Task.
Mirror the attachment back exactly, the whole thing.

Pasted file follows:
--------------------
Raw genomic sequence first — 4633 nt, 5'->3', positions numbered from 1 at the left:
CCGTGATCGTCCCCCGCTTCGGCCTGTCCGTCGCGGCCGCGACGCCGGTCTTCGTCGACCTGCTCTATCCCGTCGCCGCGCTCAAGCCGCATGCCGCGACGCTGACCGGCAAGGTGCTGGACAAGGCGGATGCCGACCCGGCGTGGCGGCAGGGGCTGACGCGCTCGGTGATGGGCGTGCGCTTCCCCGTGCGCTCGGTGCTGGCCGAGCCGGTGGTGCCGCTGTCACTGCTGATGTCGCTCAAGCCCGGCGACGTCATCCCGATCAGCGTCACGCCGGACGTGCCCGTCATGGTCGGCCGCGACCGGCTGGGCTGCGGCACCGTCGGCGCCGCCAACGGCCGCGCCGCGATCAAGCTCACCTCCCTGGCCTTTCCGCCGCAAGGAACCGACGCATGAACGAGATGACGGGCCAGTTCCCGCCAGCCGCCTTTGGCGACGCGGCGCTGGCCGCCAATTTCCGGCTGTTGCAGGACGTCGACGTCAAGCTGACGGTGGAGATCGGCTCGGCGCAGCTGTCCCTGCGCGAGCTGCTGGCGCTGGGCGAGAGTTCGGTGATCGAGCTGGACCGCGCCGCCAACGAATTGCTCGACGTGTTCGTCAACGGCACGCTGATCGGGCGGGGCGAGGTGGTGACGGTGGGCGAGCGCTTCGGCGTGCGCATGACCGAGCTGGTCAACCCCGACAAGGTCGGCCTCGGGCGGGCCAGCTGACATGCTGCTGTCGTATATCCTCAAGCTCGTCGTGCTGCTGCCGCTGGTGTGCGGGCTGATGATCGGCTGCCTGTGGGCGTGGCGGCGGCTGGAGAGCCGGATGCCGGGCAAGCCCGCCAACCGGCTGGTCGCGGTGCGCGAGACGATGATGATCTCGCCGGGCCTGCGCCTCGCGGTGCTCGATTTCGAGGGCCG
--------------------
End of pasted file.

Raw genomic sequence first — 4633 nt, 5'->3', positions numbered from 1 at the left:
CCGTGATCGTCCCCCGCTTCGGCCTGTCCGTCGCGGCCGCGACGCCGGTCTTCGTCGACCTGCTCTATCCCGTCGCCGCGCTCAAGCCGCATGCCGCGACGCTGACCGGCAAGGTGCTGGACAAGGCGGATGCCGACCCGGCGTGGCGGCAGGGGCTGACGCGCTCGGTGATGGGCGTGCGCTTCCCCGTGCGCTCGGTGCTGGCCGAGCCGGTGGTGCCGCTGTCACTGCTGATGTCGCTCAAGCCCGGCGACGTCATCCCGATCAGCGTCACGCCGGACGTGCCCGTCATGGTCGGCCGCGACCGGCTGGGCTGCGGCACCGTCGGCGCCGCCAACGGCCGCGCCGCGATCAAGCTCACCTCCCTGGCCTTTCCGCCGCAAGGAACCGACGCATGAACGAGATGACGGGCCAGTTCCCGCCAGCCGCCTTTGGCGACGCGGCGCTGGCCGCCAATTTCCGGCTGTTGCAGGACGTCGACGTCAAGCTGACGGTGGAGATCGGCTCGGCGCAGCTGTCCCTGCGCGAGCTGCTGGCGCTGGGCGAGAGTTCGGTGATCGAGCTGGACCGCGCCGCCAACGAATTGCTCGACGTGTTCGTCAACGGCACGCTGATCGGGCGGGGCGAGGTGGTGACGGTGGGCGAGCGCTTCGGCGTGCGCATGACCGAGCTGGTCAACCCCGACAAGGTCGGCCTCGGGCGGGCCAGCTGACATGCTGCTGTCGTATATCCTCAAGCTCGTCGTGCTGCTGCCGCTGGTGTGCGGGCTGATGATCGGCTGCCTGTGGGCGTGGCGGCGGCTGGAGAGCCGGATGCCGGGCAAGCCCGCCAACCGGCTGGTCGCGGTGCGCGAGACGATGATGATCTCGCCGGGCCTGCGCCTCGCGGTGCTCGATTTCGAGGGCCG